So to find out what's the activity of thought, to watch it – that's part of meditation.
I don't quite know what it means. Oh, yes, it can, by taking a pill. No? By taking a drug; get drunk. Look at the question. He wants something readily, you don't want to squeeze the orange, but you buy the orange in a tin. You follow? Something readily, quickly.
Have you ever enquired into what is silence? What is silence? What is peace? Is peace between two wars? That's what's happening: what we call peace, it's between two wars. This war, like the next war, is to end all wars. Do you understand that? You have understood that phrase? This war, like the next war, is to end all wars. That is, is peace between two noises, is peace between two wars, is peace between two rows, quarrels? So what is silence? It cannot naturally be bought in a shop or a pharmacy – right? We would like to buy it quickly and get on with it. But silence cannot be bought nor peace cannot be bought. Right? If that is so, what is silence?
Silence must mean space, mustn't it? I can be very silent in a small space. Enclose myself, shut my eyes, and put a wall round myself, concentrate on some potty little affair, and in that there can be certain amount of peace, certain amount of silence. Right? I can go into my den, my reading room or quiet room and sit there, but the space is limited when I do that. Not only my little room, but in my brain also, the space is very, very limited. Right? Because most of us have never even asked about, thought about all this.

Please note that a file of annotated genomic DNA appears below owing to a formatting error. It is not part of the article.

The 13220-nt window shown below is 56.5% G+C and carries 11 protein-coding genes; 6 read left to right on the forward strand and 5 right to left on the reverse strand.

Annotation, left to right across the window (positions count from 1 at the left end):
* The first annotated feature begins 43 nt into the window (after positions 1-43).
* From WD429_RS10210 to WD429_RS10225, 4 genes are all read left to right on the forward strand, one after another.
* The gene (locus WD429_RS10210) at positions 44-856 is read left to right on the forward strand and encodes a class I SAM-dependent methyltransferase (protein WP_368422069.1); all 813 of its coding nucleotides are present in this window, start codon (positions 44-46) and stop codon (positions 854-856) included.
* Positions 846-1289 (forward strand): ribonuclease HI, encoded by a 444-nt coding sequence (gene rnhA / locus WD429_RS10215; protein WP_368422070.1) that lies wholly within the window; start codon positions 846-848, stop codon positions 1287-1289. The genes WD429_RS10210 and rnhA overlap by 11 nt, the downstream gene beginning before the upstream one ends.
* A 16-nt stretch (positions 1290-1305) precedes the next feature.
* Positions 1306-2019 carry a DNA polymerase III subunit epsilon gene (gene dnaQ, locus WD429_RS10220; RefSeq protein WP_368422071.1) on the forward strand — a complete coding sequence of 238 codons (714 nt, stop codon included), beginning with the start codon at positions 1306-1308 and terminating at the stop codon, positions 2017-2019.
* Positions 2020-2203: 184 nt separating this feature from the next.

So what is space? Is space from one point to another? Is space a limited dimension? Or, space without a centre? Therefore, without a centre, therefore no border. You understand? As long as I have « me », my problems, my selfish demands, my, my, my, it's very limited. Right? That limitation has its own small space. But that little space is a form of self-protective wall, to remain in there, not to be disturbed, not to have problems, not to have – you follow? – all the trouble and so on. So, as for most of us, that space of the self is the only space we have. And from that space we are asking what is space. I wonder if you follow all this? Am I making the question clear?
Questioner: Sure. You are saying we've got to have space, so that we can have an understanding of silence. We need to have space so that we can have an enjoyment, find the time for the pleasure of silent melody; space; we can't enjoy or understand silence or have silence without space.
Krishnamurti: Of course. Space to understand, space to enjoy. But always that's limited, isn't it? So where there is limitation, there cannot be vast space. That's all. And space implies silence. Noise doesn't imply space. I don't know if one sees that. All the noise that is going on in towns, between people, and all the noise of modern music – there's no space, there is not silence anywhere, just noise. It maybe pleasant or unpleasant, that's not the point.
So what does it mean to have space? Space between two notes on the piano; that's a very small space. Or silence between two people who have been quarrelling, and later on resume the quarrelling. Right? All that is a very, very limited space, so is there a space that's limitless? Not in heaven, not in the universe, but in ourselves, in our whole way of living, to have space: not imaginative, not romantic, but actual feeling of vast sense of space.
Now, you will say, yes, I understand that intellectually. (laughter) But to receive that question: what is space, what's the content of that, to receive it, entirely, with all your senses, then you will find out what it is, if there is such a vast space which is related to the universe.
What time is it?
Questioner: Quarter to one.
Krishnamurti: May I go on with one more question? You aren't tired?